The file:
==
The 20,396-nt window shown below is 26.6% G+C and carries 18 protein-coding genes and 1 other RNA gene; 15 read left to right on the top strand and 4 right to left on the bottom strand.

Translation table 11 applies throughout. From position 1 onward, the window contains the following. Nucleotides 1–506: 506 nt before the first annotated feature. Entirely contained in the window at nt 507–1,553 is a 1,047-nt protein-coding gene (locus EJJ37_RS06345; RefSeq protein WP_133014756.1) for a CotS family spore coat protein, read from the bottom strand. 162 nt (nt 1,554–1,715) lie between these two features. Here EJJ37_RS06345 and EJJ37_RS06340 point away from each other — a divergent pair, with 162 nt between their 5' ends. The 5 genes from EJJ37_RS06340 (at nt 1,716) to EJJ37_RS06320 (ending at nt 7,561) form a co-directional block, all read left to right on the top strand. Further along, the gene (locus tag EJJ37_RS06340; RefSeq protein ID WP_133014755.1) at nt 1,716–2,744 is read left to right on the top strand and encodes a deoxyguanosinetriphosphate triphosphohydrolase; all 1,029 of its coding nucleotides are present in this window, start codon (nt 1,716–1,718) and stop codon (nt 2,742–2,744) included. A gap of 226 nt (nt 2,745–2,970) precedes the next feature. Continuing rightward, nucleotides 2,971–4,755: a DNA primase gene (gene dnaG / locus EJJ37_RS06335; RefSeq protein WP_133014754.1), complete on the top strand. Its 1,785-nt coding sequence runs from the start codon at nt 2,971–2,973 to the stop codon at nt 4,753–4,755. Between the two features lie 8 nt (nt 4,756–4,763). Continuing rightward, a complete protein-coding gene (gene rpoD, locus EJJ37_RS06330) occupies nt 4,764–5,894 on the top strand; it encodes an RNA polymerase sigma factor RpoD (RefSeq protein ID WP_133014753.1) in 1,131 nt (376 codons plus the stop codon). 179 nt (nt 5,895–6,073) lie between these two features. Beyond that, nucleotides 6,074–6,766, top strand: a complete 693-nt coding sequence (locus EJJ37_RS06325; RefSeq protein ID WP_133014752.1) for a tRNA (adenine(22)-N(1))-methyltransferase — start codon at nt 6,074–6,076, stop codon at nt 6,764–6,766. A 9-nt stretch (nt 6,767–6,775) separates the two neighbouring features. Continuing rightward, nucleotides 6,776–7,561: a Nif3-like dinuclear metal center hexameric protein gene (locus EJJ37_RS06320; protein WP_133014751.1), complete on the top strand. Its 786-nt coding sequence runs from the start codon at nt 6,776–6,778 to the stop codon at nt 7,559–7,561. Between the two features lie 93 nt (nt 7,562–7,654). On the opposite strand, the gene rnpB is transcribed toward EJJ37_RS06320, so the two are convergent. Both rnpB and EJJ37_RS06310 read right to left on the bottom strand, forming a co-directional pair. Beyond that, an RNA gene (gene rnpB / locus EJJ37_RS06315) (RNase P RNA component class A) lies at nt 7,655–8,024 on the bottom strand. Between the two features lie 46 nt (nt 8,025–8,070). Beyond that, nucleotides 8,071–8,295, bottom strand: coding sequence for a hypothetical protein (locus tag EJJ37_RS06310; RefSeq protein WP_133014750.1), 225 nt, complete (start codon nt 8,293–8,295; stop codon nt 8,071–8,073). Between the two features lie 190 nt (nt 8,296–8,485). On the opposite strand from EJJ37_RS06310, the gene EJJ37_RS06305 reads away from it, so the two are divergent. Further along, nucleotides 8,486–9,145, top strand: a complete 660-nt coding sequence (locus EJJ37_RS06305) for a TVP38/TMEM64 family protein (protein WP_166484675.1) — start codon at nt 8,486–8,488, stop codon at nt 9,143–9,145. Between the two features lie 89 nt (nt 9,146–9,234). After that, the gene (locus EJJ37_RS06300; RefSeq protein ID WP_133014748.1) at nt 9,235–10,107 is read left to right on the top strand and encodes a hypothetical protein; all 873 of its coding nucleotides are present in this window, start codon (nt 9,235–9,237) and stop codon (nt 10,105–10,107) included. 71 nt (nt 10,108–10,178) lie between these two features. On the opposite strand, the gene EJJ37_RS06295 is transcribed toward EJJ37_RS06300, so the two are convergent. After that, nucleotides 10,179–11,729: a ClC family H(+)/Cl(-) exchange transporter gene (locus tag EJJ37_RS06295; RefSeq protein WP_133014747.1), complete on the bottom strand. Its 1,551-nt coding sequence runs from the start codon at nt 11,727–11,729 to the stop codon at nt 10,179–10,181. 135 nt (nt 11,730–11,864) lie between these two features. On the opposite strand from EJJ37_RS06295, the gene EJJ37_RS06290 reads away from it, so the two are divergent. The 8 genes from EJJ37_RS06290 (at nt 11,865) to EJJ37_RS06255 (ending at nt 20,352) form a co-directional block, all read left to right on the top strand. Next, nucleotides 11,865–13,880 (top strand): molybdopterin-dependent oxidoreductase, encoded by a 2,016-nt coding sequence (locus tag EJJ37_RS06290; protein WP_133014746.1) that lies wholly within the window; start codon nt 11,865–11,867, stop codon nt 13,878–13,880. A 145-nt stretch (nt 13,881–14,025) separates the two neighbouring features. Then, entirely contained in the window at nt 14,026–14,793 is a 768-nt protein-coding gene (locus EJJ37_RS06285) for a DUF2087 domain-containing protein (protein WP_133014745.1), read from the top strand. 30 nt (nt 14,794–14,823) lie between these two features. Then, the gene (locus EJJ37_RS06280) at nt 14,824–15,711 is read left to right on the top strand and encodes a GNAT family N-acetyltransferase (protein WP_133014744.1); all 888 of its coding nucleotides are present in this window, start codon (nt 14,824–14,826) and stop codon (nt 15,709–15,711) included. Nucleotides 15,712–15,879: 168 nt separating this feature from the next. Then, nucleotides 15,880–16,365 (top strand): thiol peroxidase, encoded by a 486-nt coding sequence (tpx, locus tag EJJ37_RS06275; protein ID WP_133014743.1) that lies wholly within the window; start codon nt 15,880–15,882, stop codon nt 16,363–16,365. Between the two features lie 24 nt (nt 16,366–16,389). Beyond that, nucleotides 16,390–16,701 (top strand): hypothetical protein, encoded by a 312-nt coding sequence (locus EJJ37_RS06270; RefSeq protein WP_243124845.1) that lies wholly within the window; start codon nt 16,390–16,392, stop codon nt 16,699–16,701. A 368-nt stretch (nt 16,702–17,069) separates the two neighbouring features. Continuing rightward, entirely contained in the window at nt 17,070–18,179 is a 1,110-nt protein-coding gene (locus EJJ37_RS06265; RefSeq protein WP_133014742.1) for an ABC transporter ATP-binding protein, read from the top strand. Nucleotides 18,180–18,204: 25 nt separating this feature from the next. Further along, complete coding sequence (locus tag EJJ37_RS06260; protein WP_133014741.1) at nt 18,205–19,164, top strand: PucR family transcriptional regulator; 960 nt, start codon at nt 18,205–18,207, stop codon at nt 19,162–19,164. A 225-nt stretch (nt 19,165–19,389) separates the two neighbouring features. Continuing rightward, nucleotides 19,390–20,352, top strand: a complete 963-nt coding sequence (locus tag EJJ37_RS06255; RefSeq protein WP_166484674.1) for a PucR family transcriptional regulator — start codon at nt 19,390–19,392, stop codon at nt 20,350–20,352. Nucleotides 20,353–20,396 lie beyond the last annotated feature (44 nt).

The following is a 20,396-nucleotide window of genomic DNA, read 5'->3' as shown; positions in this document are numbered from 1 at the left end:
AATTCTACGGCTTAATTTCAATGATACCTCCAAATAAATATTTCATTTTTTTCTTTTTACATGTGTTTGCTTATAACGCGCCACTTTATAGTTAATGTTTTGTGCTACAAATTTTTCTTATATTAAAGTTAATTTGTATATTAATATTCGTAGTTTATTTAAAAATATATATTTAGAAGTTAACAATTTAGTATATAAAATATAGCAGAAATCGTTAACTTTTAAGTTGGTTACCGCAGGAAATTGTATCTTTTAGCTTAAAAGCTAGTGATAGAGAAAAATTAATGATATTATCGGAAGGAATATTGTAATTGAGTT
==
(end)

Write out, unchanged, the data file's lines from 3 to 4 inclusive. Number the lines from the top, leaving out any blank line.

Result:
The following is a 20,396-nucleotide window of genomic DNA, read 5'->3' as shown; positions in this document are numbered from 1 at the left end:
AATTCTACGGCTTAATTTCAATGATACCTCCAAATAAATATTTCATTTTTTTCTTTTTACATGTGTTTGCTTATAACGCGCCACTTTATAGTTAATGTTTTGTGCTACAAATTTTTCTTATATTAAAGTTAATTTGTATATTAATATTCGTAGTTTATTTAAAAATATATATTTAGAAGTTAACAATTTAGTATATAAAATATAGCAGAAATCGTTAACTTTTAAGTTGGTTACCGCAGGAAATTGTATCTTTTAGCTTAAAAGCTAGTGATAGAGAAAAATTAATGATATTATCGGAAGGAATATTGTAATTGAGTT